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6

One of the possible explanations why considering schemes is important is the following. In some sense, schemes are like varieties, but "with nilpotents". What I mean is the following. Suppose you are intersecting two plain curves $y=0$ and $y=x$, and also intersect $y=0$ with $y=x^2$. Set-theoretically, in both cases you get the origin $(0,0)$. But really ...


5

The article "What is ... a shtuka?" by David Goss might be helpful. My memory is that the Mumford article cited by Goss is also quite helpful, and (among other things) sheds light on why the person who invented Shtuka's (Drinfeld) also contributed fundamentally to the theory of integrable systems. For the relationship with Langlands, it helps first to ...


3

A) If you take modern in a comprehensive sense, algebraic geometry has certainly thrown a new light on such classical topics as: 1) Pascal's theorem on the mystic hexagram (Fulton page 62). 2) Poncelet's porism on the closing of polygons inscribed in a conic: here is a sophisticated modern proof. 3) Steiner's problem ( the rigorous determination of the ...


3

Since you tagged this question with number theory, it seems like you might be interested in the answer to this question over $\mathbf Q$ or other `arithmetic' fields. Let me just make a few comments about the problem over $\mathbf C$, to show that it is already extremely subtle there. In other words, the short answer to your question "is there an easy way?" ...


3

Locally principal ideals turn into locally principal ideal sheaves, which are same thing as invertible sheaves equipped with an embedding $\mathcal L \hookrightarrow \mathcal O_X.$ Locally principal fractional ideals turn into locally principal fractional ideal sheaves, which are the same things as invertible sheaves equipped with an embedding $\mathcal L ...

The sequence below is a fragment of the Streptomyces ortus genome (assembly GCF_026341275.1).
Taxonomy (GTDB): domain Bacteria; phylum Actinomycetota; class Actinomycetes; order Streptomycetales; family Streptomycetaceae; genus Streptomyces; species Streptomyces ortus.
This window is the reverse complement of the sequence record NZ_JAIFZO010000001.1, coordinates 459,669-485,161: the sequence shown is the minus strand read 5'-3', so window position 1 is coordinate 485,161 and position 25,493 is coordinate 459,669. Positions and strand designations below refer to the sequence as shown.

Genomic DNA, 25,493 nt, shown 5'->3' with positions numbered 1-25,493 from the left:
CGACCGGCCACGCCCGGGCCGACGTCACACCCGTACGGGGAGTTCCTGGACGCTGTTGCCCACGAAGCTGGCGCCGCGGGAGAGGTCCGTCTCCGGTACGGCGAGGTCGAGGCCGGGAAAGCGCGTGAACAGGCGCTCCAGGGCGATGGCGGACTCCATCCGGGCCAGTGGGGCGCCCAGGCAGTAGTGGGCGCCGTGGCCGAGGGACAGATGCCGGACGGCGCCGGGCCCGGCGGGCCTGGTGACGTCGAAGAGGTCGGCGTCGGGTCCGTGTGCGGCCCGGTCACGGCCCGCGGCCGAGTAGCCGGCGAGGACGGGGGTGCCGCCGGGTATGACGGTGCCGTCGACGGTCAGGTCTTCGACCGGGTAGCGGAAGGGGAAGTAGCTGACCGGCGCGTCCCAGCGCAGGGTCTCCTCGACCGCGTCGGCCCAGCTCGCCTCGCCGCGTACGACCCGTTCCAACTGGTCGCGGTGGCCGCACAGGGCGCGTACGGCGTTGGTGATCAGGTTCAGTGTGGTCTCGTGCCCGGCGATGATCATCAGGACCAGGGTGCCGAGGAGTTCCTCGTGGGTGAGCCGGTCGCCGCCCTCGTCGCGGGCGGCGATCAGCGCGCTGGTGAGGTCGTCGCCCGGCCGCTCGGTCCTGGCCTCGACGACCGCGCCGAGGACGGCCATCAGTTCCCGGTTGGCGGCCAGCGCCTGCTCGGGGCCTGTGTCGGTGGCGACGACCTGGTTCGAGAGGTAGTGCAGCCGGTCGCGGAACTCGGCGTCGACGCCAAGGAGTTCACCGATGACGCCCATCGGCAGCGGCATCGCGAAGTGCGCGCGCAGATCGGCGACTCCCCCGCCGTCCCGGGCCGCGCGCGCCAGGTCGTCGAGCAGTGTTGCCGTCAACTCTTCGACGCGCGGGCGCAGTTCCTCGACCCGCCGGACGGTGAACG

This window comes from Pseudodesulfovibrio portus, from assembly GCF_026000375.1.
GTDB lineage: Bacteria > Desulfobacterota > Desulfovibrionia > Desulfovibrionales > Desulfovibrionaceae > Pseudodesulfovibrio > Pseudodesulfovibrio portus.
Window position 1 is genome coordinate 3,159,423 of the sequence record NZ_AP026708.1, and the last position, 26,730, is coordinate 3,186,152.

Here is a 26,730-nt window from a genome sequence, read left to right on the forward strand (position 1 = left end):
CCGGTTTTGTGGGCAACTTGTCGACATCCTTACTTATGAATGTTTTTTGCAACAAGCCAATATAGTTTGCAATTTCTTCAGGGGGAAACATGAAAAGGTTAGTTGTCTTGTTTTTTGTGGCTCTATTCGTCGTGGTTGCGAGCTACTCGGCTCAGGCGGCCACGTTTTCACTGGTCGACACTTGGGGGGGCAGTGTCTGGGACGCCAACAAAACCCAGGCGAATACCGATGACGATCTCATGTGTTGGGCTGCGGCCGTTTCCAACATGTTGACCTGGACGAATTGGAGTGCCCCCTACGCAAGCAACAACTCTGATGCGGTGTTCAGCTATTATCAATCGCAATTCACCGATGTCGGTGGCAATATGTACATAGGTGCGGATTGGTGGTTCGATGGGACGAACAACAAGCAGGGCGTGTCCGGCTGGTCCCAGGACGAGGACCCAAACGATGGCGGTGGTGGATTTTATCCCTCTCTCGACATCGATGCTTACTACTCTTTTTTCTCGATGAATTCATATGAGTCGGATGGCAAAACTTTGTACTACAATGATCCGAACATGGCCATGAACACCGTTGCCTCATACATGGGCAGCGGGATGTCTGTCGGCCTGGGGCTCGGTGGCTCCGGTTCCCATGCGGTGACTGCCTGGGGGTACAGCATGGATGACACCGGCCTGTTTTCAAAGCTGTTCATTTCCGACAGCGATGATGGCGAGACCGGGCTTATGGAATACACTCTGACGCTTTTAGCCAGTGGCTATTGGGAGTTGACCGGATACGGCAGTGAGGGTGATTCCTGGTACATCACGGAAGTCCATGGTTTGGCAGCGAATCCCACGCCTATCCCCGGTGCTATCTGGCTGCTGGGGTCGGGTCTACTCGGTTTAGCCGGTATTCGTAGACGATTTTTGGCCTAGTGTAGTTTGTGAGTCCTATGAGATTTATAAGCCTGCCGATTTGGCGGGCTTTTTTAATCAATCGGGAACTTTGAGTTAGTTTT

3

Your $X$ is the image of the morphism $\mathbb A^1\to\mathbb A^2$ sending $t\mapsto (t,t^2)$. This corresponds to the $\mathbb C$-algebra map $\phi:\mathbb C[x,y]\to \mathbb C[t]$ sending $x\mapsto t,\,y\mapsto t^2$. We have: $$X=V(\ker\phi)=V(y-x^2).$$ This algebraic set is irreducible, since $(y-x^2)\subset \mathbb C[x,y]$ is a prime ideal.


2

I think that perhaps you're asking a slightly wrong question. If you don't have any motivation to learn schemes (e.g. from Vakil's notes), then probably that's not what you should be studying right now. Instead, try to learn some classical algebraic geometry, such as the basics of the theory of curves. Miles Reid's Undergraduate algebraic geoemtry is a ...


2

I believe it's the "Introduction to Algebraic Curves" of William Fulton. He let you download the book from his site. Here is the link: http://www.math.lsa.umich.edu/~wfulton/CurveBook.pdf


2

We need oracles that (a) test for any point ${\bf p}\in{\mathbb R}^2$ and any ellipse $E$ whether ${\bf p}\in {\rm int}(E)$, (b) compute for any ellipse $E$ its center ${\bf m}_E$, (c) compute for any two ellipses $E_1$ and $E_2$ the set $\partial E_1\cap\partial E_2$, consisting of $0$, $2$, or $4$ points. (Degenerate cases will not be ...


2

I think it's only a matter of indexing. For example, according to the notation in Weibel's book we would have $\cdots\to \mathscr R_1\to \mathscr R_0\to \mathscr G\to 0$ in the projective resolution, rather than defining $\mathscr R_0 = \mathscr G$. That is, in a projective (or free) resolution, the final map $\mathscr R_1\to\mathscr R_0$ is typically ...


1